Renewed shelling of Eastern Ghouta is putting a humanitarian aid convoy that entered the besieged rebel enclave on Friday at risk, the United Nations said.
The UN humanitarian coordinator in Syria, Ali al-Zaatari, said shelling near the enclave’s main town of Douma was in breach of “assurances of safety from parties including the Russian Federation.”
An aid convoy entered Syria’s battered Eastern Ghouta Friday, the International Committee of the Red Cross said, after a previous delivery was cut short by bombardment of the rebel enclave.
“They are in,” ICRC spokeswoman Ingy Sedky said of the 13 trucks loaded with 2,400 food parcels that had been waiting outside the enclave east of Damascus after the interruption of Monday’s delivery.
More than 930 civilians have been killed in Eastern Ghouta since Russia-backed regime forces launched an assault on the enclave outside the capital on February 18, according to the Syrian Observatory for Human Rights.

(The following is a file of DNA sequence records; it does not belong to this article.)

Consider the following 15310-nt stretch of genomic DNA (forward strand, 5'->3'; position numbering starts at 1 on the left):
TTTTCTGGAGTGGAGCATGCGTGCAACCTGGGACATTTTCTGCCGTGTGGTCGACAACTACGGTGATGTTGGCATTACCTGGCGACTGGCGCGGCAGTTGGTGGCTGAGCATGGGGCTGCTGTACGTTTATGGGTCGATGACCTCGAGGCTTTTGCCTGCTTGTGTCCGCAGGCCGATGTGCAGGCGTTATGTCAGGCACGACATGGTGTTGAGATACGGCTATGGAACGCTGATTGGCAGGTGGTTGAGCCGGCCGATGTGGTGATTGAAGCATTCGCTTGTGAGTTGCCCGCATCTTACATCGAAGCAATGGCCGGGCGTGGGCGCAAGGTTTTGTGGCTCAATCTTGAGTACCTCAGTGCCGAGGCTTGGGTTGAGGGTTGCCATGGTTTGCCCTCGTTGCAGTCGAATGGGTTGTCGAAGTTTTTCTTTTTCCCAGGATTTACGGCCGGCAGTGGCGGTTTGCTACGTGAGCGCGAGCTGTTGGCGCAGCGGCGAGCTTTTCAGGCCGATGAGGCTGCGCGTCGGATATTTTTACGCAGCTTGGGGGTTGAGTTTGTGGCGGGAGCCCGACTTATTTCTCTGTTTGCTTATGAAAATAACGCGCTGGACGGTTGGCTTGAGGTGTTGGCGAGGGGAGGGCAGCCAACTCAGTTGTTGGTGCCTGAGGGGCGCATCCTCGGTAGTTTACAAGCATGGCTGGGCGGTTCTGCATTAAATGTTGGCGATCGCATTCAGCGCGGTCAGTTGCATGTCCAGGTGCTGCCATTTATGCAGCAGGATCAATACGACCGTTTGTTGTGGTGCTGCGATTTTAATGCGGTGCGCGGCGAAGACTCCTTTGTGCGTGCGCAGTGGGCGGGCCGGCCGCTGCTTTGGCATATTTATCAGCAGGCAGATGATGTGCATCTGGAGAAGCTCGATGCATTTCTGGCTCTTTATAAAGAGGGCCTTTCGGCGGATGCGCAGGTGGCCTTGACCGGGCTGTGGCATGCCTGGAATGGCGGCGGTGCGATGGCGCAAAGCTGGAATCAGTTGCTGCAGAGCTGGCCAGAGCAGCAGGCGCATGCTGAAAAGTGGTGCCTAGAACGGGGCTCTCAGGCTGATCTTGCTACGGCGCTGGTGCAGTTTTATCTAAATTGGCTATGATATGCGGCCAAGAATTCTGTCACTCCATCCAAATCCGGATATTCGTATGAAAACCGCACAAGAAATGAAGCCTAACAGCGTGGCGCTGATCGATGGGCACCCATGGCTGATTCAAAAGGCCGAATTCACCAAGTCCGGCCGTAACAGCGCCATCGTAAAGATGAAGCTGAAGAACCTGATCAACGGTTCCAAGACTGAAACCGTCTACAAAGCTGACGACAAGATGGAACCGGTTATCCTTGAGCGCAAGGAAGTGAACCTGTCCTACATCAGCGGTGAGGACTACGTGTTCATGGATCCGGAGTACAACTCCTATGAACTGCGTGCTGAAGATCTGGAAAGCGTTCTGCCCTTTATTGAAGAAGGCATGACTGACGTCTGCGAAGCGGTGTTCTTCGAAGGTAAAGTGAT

But early Friday, the air strikes stopped briefly, with the enclave seeing its calmest night in more than a week, the Britain-based war monitor said.
The enclave’s 400,000 inhabitants have been living under government siege since 2013, with food and medicines in very short supply even before the latest assault.
The new convoy was carrying food that aid workers were unable to distribute on Monday. It had been due to enter on Thursday but was delayed.
“Today, they will deliver the remaining of the aid that wasn’t delivered during the previous convoy of March 5,” Sedky said.
“We also have some positive indications that a bigger convoy with additional supplies including medical items might happen next week,” she added.